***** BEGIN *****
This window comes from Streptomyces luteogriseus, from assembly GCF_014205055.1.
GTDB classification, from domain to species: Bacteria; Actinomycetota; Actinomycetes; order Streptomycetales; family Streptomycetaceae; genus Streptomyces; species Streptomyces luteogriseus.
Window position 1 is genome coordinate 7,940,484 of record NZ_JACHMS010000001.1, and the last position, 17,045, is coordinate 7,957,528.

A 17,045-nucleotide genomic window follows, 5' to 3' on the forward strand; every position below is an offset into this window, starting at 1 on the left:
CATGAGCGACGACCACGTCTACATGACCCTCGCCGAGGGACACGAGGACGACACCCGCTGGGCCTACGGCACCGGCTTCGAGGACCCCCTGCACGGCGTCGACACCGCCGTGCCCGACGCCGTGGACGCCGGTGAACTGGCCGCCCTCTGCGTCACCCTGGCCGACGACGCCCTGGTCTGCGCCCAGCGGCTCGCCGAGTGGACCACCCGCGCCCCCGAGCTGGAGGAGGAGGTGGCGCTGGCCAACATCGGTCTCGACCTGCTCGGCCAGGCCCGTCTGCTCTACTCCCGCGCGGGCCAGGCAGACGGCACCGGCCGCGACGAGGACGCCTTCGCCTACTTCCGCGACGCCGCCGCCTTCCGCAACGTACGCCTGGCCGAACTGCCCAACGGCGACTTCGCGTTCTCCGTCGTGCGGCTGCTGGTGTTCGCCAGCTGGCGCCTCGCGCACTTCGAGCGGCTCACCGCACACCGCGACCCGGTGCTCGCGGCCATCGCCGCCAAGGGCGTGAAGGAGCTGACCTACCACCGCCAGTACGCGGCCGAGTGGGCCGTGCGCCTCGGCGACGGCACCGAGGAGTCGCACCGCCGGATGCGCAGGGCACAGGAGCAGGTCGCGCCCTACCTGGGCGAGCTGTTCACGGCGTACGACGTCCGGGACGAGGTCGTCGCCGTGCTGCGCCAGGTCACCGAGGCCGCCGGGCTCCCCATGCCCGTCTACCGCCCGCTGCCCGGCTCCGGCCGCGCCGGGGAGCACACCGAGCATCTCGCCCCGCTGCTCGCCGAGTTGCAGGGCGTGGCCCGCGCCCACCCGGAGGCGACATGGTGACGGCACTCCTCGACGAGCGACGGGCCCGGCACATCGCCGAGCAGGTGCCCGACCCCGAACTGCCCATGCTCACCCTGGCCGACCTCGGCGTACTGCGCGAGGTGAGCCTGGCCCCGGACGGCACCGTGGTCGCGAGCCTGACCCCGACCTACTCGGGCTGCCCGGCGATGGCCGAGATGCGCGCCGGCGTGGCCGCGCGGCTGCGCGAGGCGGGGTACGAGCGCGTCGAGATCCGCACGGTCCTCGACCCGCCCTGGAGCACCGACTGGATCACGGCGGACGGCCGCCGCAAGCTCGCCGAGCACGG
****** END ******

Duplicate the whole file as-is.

This window comes from Streptomyces luteogriseus, from assembly GCF_014205055.1.
GTDB classification, from domain to species: Bacteria; Actinomycetota; Actinomycetes; order Streptomycetales; family Streptomycetaceae; genus Streptomyces; species Streptomyces luteogriseus.
Window position 1 is genome coordinate 7,940,484 of record NZ_JACHMS010000001.1, and the last position, 17,045, is coordinate 7,957,528.

A 17,045-nucleotide genomic window follows, 5' to 3' on the forward strand; every position below is an offset into this window, starting at 1 on the left:
CATGAGCGACGACCACGTCTACATGACCCTCGCCGAGGGACACGAGGACGACACCCGCTGGGCCTACGGCACCGGCTTCGAGGACCCCCTGCACGGCGTCGACACCGCCGTGCCCGACGCCGTGGACGCCGGTGAACTGGCCGCCCTCTGCGTCACCCTGGCCGACGACGCCCTGGTCTGCGCCCAGCGGCTCGCCGAGTGGACCACCCGCGCCCCCGAGCTGGAGGAGGAGGTGGCGCTGGCCAACATCGGTCTCGACCTGCTCGGCCAGGCCCGTCTGCTCTACTCCCGCGCGGGCCAGGCAGACGGCACCGGCCGCGACGAGGACGCCTTCGCCTACTTCCGCGACGCCGCCGCCTTCCGCAACGTACGCCTGGCCGAACTGCCCAACGGCGACTTCGCGTTCTCCGTCGTGCGGCTGCTGGTGTTCGCCAGCTGGCGCCTCGCGCACTTCGAGCGGCTCACCGCACACCGCGACCCGGTGCTCGCGGCCATCGCCGCCAAGGGCGTGAAGGAGCTGACCTACCACCGCCAGTACGCGGCCGAGTGGGCCGTGCGCCTCGGCGACGGCACCGAGGAGTCGCACCGCCGGATGCGCAGGGCACAGGAGCAGGTCGCGCCCTACCTGGGCGAGCTGTTCACGGCGTACGACGTCCGGGACGAGGTCGTCGCCGTGCTGCGCCAGGTCACCGAGGCCGCCGGGCTCCCCATGCCCGTCTACCGCCCGCTGCCCGGCTCCGGCCGCGCCGGGGAGCACACCGAGCATCTCGCCCCGCTGCTCGCCGAGTTGCAGGGCGTGGCCCGCGCCCACCCGGAGGCGACATGGTGACGGCACTCCTCGACGAGCGACGGGCCCGGCACATCGCCGAGCAGGTGCCCGACCCCGAACTGCCCATGCTCACCCTGGCCGACCTCGGCGTACTGCGCGAGGTGAGCCTGGCCCCGGACGGCACCGTGGTCGCGAGCCTGACCCCGACCTACTCGGGCTGCCCGGCGATGGCCGAGATGCGCGCCGGCGTGGCCGCGCGGCTGCGCGAGGCGGGGTACGAGCGCGTCGAGATCCGCACGGTCCTCGACCCGCCCTGGAGCACCGACTGGATCACGGCGGACGGCCGCCGCAAGCTCGCCGAGCACGG